Scottish Seafarers Sail into the World’s History Books

With the famous words, ‘I am just going outside and may be some time,’ Captain Lawrence Oates, a member of Robert Scott’s so-called “Race to the South Pole” Antarctic expedition, walked outside his battered tent into a blizzard and died in the frozen tundra. Scott’s body along with the others were found inside the tent, making their sombre mark on England’s Antarctic exploration exploits. Beaten to the South Pole by only a few days by Norwegian explorer, Roald Amundsen in 1912, Scott is lauded in the history books as Britain’s greatest adventurer. Still, another part of Great Britain has an equally rich and vibrant history of Antarctic investigation.

SCOTLAND

By the 19th century, Scottish sailors, sea captains and scientists made their own permanent marks on maps of the Antarctic islands and the mainland. Indeed, the Weddell Sea, named after the Scottish seal hunter James Weddell, in 1822 was the first public recognition of Scotland’s central role in uncovering forgotten corners of the earth.

It was in this sea that Ernest Shackleton’s ship, the Endurance was trapped and crushed by ice in 1915.

Weddell was an explorer at heart. With an accuracy of navigation and charts honed in the South Orkneys, Weddell led three voyages on the ship, Jane to the South Orkney islands, one of several clusters of sub-Antarctic land masses, reaching the southernmost position reached by any ship until 1911. The slow disintegration of his ship meant inevitable financial ruin for Weddell, and the once intrepid explorer died in relative poverty and obscurity in 1834 at the age of forty-seven.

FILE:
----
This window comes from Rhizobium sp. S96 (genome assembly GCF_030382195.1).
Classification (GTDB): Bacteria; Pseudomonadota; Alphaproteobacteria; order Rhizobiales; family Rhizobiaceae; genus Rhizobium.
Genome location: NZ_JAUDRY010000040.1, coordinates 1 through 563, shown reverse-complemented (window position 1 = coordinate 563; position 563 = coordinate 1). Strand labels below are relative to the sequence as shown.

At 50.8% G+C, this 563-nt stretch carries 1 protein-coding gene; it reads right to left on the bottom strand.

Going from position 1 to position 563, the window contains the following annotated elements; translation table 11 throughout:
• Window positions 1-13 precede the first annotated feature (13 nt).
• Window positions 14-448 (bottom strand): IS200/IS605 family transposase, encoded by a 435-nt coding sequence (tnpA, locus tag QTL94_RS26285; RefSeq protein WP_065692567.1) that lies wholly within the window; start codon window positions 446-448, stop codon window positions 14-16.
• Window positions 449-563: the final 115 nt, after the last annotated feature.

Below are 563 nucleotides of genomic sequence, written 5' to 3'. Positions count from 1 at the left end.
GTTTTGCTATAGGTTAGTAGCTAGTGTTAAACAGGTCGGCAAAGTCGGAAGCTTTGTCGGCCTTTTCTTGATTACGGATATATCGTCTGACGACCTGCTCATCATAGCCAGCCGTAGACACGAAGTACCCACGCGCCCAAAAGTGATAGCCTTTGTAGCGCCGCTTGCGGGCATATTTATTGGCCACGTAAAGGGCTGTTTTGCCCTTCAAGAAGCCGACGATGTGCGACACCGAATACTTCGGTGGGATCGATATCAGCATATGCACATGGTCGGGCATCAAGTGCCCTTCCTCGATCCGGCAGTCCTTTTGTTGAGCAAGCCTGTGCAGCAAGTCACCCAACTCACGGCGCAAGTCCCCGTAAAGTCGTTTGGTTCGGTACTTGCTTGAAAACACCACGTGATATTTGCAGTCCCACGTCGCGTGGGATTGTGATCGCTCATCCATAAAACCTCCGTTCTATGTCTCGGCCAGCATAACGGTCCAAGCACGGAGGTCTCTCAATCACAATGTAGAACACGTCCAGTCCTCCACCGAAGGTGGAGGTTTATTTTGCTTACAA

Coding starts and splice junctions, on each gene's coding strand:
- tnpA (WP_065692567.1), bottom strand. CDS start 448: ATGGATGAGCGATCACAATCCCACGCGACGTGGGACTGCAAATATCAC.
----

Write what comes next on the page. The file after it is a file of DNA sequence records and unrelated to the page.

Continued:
Scottish tentacles reach far and deep into the southern Antarctic. Sir Robert Scott’s ship, the Terra Nova, used on his ill-fated expedition resulting in the sailor’s and his crew’s death, was built in Dundee. A lesser-known explorer, William Speirs Bruce, managed notoriety among his peers at the beginning of the 20th century becoming a highly respected scientist and explorer and mentor to many. Even Ernest Shackleton connection with Scotland was evident and was solidified when he became secretary of the Royal Scottish Geographical Society upon his return from the ice-packed Discovery expedition.

Scottish sailors cast their sights on the sea long ago with exploration of their own clusters of island secrets. The British Antarctic Survey benefits from Scottish ingenuity and scientific knowledge to this day, assuring Scotland’s place in the world’s icy history.